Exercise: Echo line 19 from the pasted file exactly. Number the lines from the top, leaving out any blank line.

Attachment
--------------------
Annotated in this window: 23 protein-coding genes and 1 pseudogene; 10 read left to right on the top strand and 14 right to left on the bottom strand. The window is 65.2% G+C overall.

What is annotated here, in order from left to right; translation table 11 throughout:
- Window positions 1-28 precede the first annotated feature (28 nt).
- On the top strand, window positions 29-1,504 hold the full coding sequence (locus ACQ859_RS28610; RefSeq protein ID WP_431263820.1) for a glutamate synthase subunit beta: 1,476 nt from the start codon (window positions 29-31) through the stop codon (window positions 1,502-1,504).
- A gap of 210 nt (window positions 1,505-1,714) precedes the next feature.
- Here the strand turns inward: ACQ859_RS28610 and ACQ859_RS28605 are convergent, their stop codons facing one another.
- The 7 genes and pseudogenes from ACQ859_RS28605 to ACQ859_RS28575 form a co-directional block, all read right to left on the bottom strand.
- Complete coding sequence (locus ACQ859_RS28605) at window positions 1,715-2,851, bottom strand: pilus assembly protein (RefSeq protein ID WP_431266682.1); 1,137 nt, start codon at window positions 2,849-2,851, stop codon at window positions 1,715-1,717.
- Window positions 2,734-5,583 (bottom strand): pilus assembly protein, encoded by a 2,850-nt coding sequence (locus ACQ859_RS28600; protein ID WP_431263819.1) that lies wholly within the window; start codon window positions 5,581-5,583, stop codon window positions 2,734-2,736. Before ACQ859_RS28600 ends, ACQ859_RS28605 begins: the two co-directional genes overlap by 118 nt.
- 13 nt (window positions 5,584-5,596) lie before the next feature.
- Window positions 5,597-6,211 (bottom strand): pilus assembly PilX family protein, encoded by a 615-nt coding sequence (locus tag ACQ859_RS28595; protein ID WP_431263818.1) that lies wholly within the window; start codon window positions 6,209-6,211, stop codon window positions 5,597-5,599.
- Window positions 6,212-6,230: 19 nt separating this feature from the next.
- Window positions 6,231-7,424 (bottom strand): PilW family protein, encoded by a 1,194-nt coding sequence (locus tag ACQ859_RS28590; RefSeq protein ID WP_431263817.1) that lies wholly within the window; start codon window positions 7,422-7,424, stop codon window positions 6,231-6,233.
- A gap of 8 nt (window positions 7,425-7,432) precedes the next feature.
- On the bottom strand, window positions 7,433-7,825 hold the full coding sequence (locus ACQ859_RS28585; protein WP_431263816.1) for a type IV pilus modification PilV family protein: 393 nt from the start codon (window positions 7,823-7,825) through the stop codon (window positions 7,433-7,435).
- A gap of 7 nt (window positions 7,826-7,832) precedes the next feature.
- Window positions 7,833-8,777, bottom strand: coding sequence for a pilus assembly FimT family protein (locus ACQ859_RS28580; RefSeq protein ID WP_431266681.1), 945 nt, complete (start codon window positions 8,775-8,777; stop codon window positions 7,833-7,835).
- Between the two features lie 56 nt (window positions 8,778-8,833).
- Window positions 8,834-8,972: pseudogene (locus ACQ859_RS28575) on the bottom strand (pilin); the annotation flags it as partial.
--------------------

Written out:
- Window positions 8,834-8,972: pseudogene (locus ACQ859_RS28575) on the bottom strand (pilin); the annotation flags it as partial.